• The United States launched its first Project Gemini spacecraft, capable of accommodating two astronauts and a successor to the one-astronaut Project Mercury capsules. The unmanned Gemini 1 ship lifted off from Cape Kennedy in Florida at 11:00 a.m. and, along with the second stage of its Titan II rocket, reached orbit six minutes later. The craft would make 64 orbits over four days before burning up in the atmosphere on re-entry over the South Atlantic Ocean.[33][34][35]
  • Sheikh Abdullah, the former head of government of the Indian state of Jammu and Kashmir, was released from incarceration by the government of India after more than ten years of confinement on accusations of seeking Kashmir independence. Abdullah returned to Srinagar to a hero's welcome.[36]
  • Four of five railroad-operating unions struck against the Illinois Central Railroad without warning, bringing to a head a 5-year dispute over railroad work rules.
  • From Russia with Love premièred in U.S. movie theaters.
  • Died: Jim Umbricht, 33, American Major League Baseball pitcher who had appeared in 35 games in 1963 despite being terminally ill with cancer. His last game had been on September 29, as a member of the Houston Colt .45s (later the Houston Astros).

April 9, 1964 (Thursday)[edit]

  • The United Nations Security Council adopted, by a 9–0 vote, a resolution deploring a British air attack on a fort in Yemen 12 days earlier, in which 25 persons were reported killed.
  • Brazil's military government issued its first Institutional Act (Ato Institucional), providing that the President could suspend the political rights of any citizen for up to 10 years, giving him power to fire national, state and local legislators, and allowing the Brazilian Congress limited power to consider bills sent to it by the President. The Act also required Congress to elect a President at its April 11 session.[37] The Institutional Act would end after two months, during which nearly 11,000 government employees, military officers, and political leaders had their rights suspended.[38]
  • Born: Lisa Guerrero, American investigative reporter, in Chicago

April 10, 1964 (Friday)[edit]

  • David Threlfall, a 20-year-old British science fiction fan from Preston, Lancashire, placed a wager with the William Hill PLC bookmaking company, which regularly offers odds and accepts bets on the timing and outcome of future events. Hill offered odds of 1,000 to 1 on the likelihood of “or any man, woman or child, from any nation on Earth, being on the Moon, or any other planet, star or heavenly body of comparable distance from Earth, before January, 1971.” and Threlfall placed a bet of £10 (roughly $28 at the time)[39][40] On July 20, 1969, Threlfall would be presented a check for £10,000 (worth $24,000 in 1969) on a live BBC broadcast, shortly after the safe landing of Apollo 11's lunar module on the Moon at 10:18 pm British Standard Time.[41]
  • Verda Welcome, the first black state senator in Maryland, was shot in Baltimore. The gunman, also an African-American, fired five shots at her as she was preparing to get out of her car. Mrs. Welcome had opened her door and was preparing to step out when she remembered some posters she had left in the back seat, and the shots came through the side windows while she was leaning over. As a result, she was grazed on her back and her heel rather than taking a direct hit, and told reporters later, "I'm happy to be among the living."[42][43]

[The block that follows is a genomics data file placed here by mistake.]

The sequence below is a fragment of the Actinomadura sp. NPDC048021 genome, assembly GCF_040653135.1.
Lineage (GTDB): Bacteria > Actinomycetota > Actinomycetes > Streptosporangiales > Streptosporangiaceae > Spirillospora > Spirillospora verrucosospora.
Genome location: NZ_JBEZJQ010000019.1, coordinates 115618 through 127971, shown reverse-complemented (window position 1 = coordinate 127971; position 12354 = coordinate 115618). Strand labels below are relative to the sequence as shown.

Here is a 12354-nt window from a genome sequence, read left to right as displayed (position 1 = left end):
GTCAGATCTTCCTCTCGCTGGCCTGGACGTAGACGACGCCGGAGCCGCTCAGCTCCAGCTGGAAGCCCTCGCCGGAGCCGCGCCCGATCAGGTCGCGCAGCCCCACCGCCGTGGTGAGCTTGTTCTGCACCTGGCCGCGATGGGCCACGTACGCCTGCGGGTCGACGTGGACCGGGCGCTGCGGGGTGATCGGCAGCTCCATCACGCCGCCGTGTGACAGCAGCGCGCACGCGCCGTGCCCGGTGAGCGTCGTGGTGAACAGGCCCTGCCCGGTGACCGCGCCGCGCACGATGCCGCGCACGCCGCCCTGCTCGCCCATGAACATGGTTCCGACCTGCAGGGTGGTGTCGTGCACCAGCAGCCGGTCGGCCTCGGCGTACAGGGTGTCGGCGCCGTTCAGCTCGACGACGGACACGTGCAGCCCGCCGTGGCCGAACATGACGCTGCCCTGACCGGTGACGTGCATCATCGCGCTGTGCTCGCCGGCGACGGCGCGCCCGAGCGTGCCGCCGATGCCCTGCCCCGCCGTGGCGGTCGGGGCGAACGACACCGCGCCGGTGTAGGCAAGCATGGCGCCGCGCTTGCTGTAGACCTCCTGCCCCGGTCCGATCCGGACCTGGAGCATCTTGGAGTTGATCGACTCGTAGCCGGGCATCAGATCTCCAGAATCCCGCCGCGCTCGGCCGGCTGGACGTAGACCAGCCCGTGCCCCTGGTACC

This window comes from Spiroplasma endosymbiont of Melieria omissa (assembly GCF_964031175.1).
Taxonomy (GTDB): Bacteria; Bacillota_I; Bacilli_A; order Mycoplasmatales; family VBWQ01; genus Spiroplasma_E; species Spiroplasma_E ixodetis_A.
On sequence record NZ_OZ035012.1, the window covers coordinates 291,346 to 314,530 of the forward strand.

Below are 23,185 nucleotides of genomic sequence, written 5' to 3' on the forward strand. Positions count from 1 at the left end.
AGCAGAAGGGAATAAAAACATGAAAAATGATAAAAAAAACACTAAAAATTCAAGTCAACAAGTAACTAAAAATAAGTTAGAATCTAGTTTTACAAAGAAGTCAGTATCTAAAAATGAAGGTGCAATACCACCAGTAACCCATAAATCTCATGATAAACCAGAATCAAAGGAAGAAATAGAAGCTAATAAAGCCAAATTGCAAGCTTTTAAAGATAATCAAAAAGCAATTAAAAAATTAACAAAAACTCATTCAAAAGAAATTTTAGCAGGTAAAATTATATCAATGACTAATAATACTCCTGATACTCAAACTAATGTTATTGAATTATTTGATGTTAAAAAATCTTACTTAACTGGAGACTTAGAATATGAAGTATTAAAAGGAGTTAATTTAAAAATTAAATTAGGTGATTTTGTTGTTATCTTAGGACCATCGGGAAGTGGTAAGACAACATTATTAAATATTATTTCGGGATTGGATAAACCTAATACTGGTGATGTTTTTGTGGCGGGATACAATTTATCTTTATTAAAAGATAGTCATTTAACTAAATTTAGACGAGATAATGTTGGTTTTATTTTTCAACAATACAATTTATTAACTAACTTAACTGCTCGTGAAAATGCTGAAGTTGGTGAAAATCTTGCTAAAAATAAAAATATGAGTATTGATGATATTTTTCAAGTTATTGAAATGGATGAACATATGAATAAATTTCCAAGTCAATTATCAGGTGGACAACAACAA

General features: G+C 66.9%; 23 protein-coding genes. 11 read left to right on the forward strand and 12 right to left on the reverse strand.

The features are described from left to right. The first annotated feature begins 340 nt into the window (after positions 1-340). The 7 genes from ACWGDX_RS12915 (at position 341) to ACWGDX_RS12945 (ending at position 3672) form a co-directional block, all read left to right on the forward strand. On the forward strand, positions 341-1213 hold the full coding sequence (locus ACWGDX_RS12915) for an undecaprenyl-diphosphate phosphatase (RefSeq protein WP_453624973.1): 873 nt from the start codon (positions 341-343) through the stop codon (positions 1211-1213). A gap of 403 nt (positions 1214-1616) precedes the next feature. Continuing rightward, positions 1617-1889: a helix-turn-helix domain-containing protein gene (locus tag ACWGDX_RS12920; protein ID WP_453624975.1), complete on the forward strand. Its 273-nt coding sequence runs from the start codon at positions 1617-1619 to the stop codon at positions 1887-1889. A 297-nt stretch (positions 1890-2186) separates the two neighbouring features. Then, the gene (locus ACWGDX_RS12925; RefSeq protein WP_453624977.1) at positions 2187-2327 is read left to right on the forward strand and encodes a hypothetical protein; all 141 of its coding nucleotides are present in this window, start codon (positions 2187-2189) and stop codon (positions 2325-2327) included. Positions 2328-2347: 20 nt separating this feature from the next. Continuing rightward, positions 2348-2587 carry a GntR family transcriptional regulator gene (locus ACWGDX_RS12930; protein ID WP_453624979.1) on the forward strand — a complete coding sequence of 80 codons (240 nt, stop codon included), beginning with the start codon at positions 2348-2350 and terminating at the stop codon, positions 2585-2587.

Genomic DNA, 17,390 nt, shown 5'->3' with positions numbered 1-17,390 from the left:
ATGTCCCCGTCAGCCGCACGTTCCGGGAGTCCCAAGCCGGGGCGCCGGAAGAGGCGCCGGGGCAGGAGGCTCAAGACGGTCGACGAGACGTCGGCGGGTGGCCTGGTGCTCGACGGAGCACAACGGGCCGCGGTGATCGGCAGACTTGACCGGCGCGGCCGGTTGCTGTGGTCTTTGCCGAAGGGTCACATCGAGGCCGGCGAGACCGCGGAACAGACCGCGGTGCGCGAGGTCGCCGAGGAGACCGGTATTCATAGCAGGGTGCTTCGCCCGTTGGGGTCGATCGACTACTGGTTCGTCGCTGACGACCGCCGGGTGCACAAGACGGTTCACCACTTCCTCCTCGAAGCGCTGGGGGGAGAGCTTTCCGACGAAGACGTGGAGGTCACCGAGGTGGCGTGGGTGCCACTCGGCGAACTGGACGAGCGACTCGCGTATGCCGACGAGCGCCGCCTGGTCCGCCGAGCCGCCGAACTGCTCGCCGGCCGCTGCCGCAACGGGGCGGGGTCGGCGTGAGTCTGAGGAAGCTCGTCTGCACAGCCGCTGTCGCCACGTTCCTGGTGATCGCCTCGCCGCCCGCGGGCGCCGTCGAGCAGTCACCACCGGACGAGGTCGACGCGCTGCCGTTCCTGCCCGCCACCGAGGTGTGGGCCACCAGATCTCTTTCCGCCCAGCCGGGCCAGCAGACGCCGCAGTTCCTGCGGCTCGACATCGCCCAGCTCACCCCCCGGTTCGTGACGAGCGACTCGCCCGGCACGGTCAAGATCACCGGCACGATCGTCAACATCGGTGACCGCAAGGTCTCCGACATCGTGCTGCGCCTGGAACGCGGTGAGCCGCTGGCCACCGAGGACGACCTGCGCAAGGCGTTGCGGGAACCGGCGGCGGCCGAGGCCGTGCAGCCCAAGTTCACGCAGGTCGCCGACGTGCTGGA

• Demolition of the Polo Grounds sports stadium commenced in New York City.[44] The stadium had been the home of both football and baseball's New York Giants, and later for the New York Mets and the New York Jets.[45]
  • Glenn Gould, Canadian pianist, retired from public performances, with his final concert at Los Angeles.[46]

April 11, 1964 (Saturday)[edit]

  • A tornado in the Jessore District of East Pakistan (now Bangladesh) destroyed numerous villages and killed over 500 people, and perhaps as many as 2,000.[47][48][49]
  • The Brazilian Congress elected Field Marshal Humberto de Alencar Castelo Branco as President of Brazil. General Castelo received 361 of 438 votes. Seventy-two Congressmen from the Labor Party, whose leader João Goulart had been overthrown the week before, chose to abstain rather than to vote for any candidate.[50] Branco would serve until March 15, 1967, and would be killed in a plane crash four months later.[51]

April 12, 1964 (Sunday)[edit]

  • The People, a London tabloid newspaper, broke a story titled "The Biggest Sports Scandal of the Century", naming three First Division players of The Football League as having been party to the fixing of soccer football matches while they had played for Sheffield Wednesday F.C. in 1962. According to the story, Peter Swan, Tony Kay and David "Bronco" Layne had bet £50 that their team would lose to Ipswich Town F.C. on December 1, 1962, and made a £100 profit when Ipswich won, 2–0. The "Sheffield Wednesday trio" would be among 10 players sentenced to prison in 1965, and would serve four months' incarceration.[52]
  • Died: Wallace "Bud" Werner, 28, American skier, and Barbara Henneberger, 23, West German Olympic ski racer, were both killed in an avalanche near Samedan in Switzerland, where they were part of a group of 31 skiers participating in the filming of Ski-Fascination.[53]

April 13, 1964 (Monday)[edit]

  • The 36th Academy Awards ceremony was held. Sidney Poitier became the first black person to win an Academy Award in the category Best Actor in a Leading Role, for his performance in Lilies of the Field, while Patricia Neal received Best Actress for Hud, and Tom Jones won the award for Best Motion Picture.[54]